ADHD, like so many things that people go through, exists on a continuum from more intense to less intense, and in addition, there are different types. There are those who are Inattentive (and may appear to be spacey), and those who are hyperactive/ impulsive, and those who are both at the same time. No two individuals with ADHD show up the same way.
One thing they often have in common, however, that differs from their non-ADHD partner, is that the live in the permanent present. Past, present and future are not distinguished from one another. They, therefore, have a difficult time learning from mistakes in the past, and looking into the future to project what the consequences of their actions might be. This has been called, “Now and Not Now” timing. You can imagine why this kind of wavelength might be frustrating to their non-ADHD partners who do remember very well what happened yesterday, and want to make plans for tomorrow, or sometimes six months in advance. This can also lead to issues with time management and missed appointments. What is happening in the here and now is what gets attention.
In addition, ADDers aren’t good with doing things by planning them out and following an order. While the non-ADHDer starts at the beginning, and moves through a task in sequence, the ADDer jumps into the middle, and goes in all different directions at once. This can make both the beginning and completion of projects very challenging.
Another factor that impacts the ADHDer is their sensitivity to sensory stimuli. The can be effected deeply by sounds and smells. Personally, just the slightest smell of perfume or incense can make me want to run in the opposite direction. I’ve also been known to wear ear plugs and eye shades at night for sleeping, as I’m very sensitive to light and sound when I sleep.
“The ADHD nervous system is rarely at rest. It wants to be engaged in something interesting and challenging. Attention is never "deficit." It is always excessive, constantly occupied with internal reveries and engagements.” (From ADDiTude Magazine e-zine, William Dodson, M.D.). Their minds are often running in many directions at once, unless they are in Hyperfocus mode, when they can pay intense attention to one particular area of focus. You might say they are “In The Zone.” We have all had that experience at one time or another, but it can be much more common to ADHDers.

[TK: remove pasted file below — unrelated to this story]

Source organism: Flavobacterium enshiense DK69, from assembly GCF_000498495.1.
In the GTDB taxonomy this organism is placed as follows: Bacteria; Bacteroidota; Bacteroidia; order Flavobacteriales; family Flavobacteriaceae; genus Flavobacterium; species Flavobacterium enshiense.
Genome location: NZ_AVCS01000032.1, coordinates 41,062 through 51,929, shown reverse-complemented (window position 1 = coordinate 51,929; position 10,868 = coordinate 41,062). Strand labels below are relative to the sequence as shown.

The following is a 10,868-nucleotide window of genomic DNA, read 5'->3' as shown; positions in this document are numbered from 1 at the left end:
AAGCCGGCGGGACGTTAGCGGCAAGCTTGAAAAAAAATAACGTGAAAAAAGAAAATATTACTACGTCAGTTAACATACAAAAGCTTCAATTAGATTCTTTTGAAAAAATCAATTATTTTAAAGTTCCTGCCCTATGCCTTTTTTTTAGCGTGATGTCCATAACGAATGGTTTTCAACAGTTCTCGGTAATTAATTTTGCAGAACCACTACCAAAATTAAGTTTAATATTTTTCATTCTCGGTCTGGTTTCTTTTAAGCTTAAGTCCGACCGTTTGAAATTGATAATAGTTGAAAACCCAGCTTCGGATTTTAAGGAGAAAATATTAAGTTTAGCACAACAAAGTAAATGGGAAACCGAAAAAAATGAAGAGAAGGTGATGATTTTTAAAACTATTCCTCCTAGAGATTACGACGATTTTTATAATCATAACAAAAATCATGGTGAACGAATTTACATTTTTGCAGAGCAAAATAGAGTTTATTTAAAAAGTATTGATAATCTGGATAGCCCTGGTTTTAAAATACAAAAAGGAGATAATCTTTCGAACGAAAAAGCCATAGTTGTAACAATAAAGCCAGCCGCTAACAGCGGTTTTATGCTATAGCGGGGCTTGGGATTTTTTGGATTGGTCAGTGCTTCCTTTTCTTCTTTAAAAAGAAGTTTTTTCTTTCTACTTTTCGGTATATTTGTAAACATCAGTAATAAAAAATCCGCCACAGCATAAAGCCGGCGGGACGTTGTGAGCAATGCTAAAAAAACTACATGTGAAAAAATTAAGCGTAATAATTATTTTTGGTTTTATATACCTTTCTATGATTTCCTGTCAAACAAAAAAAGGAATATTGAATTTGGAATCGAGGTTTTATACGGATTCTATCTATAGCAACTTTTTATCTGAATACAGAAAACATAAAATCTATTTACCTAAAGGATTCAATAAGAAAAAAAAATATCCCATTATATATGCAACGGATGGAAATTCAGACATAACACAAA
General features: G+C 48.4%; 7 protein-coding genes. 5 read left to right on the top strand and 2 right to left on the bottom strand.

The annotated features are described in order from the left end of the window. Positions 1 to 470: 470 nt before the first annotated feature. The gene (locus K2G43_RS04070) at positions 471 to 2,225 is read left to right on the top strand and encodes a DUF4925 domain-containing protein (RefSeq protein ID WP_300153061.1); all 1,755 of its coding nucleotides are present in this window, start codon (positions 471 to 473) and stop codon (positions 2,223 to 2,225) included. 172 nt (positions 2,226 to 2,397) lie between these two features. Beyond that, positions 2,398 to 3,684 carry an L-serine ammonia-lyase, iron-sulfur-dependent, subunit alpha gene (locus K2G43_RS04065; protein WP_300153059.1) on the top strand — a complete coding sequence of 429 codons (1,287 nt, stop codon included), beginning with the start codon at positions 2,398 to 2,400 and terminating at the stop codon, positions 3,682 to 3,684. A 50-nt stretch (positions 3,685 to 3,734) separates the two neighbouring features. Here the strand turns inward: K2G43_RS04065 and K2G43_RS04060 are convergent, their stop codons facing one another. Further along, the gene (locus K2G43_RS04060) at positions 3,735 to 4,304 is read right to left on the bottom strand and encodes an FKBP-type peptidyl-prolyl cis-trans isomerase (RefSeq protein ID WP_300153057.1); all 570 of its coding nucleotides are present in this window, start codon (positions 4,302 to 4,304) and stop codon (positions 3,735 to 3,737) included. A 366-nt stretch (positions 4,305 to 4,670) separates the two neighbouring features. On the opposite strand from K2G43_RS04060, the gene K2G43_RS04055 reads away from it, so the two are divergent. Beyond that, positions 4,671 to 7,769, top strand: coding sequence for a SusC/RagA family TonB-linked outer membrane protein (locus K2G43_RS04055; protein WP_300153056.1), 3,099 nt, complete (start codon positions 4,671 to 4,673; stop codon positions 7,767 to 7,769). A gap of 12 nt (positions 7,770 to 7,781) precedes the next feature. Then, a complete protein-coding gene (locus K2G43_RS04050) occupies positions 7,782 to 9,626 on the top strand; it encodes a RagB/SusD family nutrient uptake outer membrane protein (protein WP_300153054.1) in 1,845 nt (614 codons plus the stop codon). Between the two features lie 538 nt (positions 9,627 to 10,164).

As Dr. Dodson says, “ADDers have their worlds constantly disrupted by experiences of which the neurotypical [non-ADHD] is unaware. This disruption enforces the perception of the ADHD person as being odd, prickly, demanding, and high-maintenance. But this is all that ADDers have ever known. It is their normal.”
Is it any wonder that ADHDers and non-ADHDers often have challenges in relating to one another? It’s often like they see the world through totally different lenses.
That’s why I encourage my ADHD and non-ADHD clients to take the time to share with each other what it’s like to walk a mile in their partner’s shoes. It really can help to at least try to see what the world looks like from the other’s perspective. I know for me, when I asked a hyperactive client to describe his experience of what went on in his brain for me, it was truly eye-opening.